Teen mechanics place second in skills contestJun 1, 2012 By Emily Etheredge, Staff Writer
When friends and classmates Carl Booth and Matt Johnson get together, they bond over Russian accents and an appreciation of cars. That appreciation led to Booth, a junior, and Johnson, a senior, placing second in the 2012 Ford and AAA State Auto Skills Competition in Cheyenne. The nationwide competition is for 11th- and 12th-grade students pursuing careers as automotive service technicians.
The Riverton High School students were given one hour and 30 minutes to fix a broken down 2012 Ford Fusion. The purpose of the exercise was to see how quickly the students could work under pressure.
"We basically had to work really fast to find the bugs in the car and diagnose them," Johnson said.
Under the direction of Tom Gopp, who teaches the automotive classes at RHS, Booth and Johnson won more $20,000 each in scholarships.
Fremont Motors in Riverton donated a Ford car for the boys to practice working on before the competition.
"We are so appreciative to Fremont Motors for giving us a brand new car to work with," Gopp said. "To let us a loose for a period of over 12 hours was pretty trusting on their part, and we are really thankful."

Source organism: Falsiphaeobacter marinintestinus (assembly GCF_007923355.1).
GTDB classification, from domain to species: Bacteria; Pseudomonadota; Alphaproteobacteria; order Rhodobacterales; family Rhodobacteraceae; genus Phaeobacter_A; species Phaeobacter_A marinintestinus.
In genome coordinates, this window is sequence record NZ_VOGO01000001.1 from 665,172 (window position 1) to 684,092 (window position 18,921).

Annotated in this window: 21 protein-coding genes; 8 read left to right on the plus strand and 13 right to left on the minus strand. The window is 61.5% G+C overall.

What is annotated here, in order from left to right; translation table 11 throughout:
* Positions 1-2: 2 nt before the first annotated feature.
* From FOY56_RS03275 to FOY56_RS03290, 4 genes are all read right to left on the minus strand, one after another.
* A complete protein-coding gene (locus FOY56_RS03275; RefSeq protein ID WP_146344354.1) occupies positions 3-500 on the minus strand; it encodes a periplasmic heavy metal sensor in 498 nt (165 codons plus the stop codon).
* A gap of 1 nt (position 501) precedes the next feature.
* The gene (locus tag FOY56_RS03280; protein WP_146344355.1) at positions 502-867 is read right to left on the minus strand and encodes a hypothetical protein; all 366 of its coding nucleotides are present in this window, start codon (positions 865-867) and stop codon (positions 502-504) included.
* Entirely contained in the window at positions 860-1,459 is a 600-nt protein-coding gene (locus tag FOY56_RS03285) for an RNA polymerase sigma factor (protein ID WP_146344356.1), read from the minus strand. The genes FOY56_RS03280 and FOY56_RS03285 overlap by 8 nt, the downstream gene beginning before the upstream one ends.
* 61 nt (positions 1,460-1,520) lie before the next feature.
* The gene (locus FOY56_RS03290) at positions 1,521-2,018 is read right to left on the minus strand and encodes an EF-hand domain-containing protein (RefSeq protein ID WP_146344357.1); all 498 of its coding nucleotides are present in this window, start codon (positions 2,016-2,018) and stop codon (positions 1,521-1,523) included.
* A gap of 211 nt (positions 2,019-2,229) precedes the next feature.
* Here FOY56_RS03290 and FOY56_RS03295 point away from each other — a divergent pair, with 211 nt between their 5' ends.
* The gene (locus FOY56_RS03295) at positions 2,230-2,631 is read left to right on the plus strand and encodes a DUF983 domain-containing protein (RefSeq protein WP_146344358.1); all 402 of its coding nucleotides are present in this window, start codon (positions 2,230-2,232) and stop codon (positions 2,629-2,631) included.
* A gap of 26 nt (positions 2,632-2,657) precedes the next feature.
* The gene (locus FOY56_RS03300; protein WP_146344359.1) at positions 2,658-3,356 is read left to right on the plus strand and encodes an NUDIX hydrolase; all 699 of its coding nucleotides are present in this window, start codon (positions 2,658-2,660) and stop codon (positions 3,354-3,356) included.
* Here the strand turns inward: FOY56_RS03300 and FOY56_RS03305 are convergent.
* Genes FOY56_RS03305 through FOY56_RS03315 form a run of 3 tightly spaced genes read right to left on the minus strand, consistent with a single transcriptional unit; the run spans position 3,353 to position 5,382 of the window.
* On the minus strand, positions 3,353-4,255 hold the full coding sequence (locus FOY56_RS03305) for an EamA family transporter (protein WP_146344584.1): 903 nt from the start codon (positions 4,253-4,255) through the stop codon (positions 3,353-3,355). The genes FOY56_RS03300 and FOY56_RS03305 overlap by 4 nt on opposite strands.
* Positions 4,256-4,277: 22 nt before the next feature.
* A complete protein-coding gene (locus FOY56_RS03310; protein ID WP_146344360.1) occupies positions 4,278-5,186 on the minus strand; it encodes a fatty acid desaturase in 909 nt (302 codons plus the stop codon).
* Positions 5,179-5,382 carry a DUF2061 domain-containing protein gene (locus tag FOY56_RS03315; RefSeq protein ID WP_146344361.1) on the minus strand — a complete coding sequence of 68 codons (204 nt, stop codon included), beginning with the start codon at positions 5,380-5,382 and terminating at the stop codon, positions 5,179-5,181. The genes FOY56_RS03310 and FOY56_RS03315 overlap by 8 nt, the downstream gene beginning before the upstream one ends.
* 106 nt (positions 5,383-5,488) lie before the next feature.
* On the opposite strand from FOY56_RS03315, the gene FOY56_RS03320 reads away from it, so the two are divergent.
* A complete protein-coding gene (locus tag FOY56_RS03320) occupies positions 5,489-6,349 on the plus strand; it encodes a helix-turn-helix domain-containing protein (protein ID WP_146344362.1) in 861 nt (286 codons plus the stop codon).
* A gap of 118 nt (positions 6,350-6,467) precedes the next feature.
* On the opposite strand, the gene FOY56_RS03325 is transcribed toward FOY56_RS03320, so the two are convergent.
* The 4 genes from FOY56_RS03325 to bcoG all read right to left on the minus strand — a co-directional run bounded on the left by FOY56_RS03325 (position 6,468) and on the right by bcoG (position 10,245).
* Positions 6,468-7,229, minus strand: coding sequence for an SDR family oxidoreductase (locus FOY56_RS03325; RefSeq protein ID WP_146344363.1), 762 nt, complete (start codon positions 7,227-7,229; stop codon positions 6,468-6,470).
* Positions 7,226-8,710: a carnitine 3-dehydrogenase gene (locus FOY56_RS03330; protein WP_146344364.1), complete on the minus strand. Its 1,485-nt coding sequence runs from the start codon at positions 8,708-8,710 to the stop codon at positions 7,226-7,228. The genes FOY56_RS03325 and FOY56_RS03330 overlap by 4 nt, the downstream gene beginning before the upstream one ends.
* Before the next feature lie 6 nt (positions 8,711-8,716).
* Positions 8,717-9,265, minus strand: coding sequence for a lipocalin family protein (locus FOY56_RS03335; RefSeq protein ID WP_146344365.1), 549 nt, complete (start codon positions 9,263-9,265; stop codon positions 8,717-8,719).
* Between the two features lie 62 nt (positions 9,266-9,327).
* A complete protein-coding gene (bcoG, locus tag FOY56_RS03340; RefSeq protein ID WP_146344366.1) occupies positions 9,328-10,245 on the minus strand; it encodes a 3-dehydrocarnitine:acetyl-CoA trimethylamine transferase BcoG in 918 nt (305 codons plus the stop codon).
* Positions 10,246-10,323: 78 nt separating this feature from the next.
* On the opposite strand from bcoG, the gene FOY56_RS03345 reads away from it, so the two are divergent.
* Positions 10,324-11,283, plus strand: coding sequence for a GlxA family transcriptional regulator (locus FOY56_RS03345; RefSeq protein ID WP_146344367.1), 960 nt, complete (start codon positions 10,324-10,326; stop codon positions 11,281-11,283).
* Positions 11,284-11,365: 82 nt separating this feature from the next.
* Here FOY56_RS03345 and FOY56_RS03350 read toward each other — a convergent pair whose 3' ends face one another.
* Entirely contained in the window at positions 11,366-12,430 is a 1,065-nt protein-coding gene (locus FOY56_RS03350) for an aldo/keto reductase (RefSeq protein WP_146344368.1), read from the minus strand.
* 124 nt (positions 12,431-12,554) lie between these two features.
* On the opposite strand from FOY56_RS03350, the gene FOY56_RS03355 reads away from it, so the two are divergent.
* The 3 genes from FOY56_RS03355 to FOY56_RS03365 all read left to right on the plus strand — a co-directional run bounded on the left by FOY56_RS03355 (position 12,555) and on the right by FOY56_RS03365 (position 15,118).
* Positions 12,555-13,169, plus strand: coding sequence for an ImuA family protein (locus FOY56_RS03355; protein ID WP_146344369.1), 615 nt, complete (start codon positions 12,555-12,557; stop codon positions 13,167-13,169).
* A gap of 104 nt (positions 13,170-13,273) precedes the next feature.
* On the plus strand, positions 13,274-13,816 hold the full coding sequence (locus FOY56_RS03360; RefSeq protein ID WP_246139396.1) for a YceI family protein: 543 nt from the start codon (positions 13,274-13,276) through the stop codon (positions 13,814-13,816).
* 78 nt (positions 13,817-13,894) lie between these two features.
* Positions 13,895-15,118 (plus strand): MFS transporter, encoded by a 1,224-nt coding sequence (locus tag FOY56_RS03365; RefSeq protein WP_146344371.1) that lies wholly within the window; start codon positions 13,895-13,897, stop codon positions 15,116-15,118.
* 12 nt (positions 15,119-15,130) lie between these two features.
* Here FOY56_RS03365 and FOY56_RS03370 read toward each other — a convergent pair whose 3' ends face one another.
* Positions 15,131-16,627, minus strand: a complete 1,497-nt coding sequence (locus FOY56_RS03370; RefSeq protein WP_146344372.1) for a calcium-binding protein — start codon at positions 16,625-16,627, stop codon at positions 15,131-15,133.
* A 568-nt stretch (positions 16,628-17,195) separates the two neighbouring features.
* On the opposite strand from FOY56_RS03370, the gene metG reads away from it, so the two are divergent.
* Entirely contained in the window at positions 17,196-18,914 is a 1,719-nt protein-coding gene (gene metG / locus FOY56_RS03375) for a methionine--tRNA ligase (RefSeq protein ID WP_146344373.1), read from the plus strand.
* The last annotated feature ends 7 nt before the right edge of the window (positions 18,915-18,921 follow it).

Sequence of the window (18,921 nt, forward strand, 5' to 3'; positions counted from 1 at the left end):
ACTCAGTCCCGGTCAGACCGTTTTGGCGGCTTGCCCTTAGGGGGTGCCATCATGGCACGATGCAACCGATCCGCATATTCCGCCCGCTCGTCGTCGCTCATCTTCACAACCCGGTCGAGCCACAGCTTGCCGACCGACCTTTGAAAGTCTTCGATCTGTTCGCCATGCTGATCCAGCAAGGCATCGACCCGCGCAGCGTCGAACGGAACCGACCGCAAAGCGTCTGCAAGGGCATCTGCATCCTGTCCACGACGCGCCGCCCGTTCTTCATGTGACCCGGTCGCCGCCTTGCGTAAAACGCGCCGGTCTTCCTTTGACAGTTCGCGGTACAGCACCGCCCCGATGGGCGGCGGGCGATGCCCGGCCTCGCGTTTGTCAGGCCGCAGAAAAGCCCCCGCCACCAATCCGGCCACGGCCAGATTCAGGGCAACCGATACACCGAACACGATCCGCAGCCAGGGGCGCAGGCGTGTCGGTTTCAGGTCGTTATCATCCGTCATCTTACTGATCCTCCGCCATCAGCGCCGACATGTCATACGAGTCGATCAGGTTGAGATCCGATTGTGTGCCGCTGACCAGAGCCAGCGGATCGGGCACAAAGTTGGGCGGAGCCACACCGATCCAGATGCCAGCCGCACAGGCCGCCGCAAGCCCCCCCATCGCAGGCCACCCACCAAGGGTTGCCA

Johnson said that before the competition he was least skilled in electrical work on vehicles, but after working on the Ford cars he was more skilled and confident in electrical work.
The students said they mostly work on cars as a hobby and occasionally do automotive work for their friends.
"It really is a matter of finding enough time to work on a car, and when I do find the time, it is rare," Johnson said. "But I have always enjoyed finding a problem and fixing it."
Booth said he thought the competition in Cheyenne was something he was able to learn from, and although the problems were easy, he had to remain focused and remember not to get frustrated because of the time limitation.
"It really helped that I was doing this with a friend of mine, and we could communicate with each other as we worked quickly," Booth said.
Booth and Johnson have both been working on cars since they were kids and learned the tricks of the trade from watching their fathers work on cars.
"My dad used to have me go get the tools he needed to work on the vehicles, and from that point on I was hooked," Johnson said.
Both students said they thought the competition was a great time to be able to work as a team, and they learned things that will help them with automotive work in the future.
"It was nice to be able to put in effort and learn the value of teamwork," Booth said. "Having the opportunity to have a goal and accomplish something made the whole process worthwhile."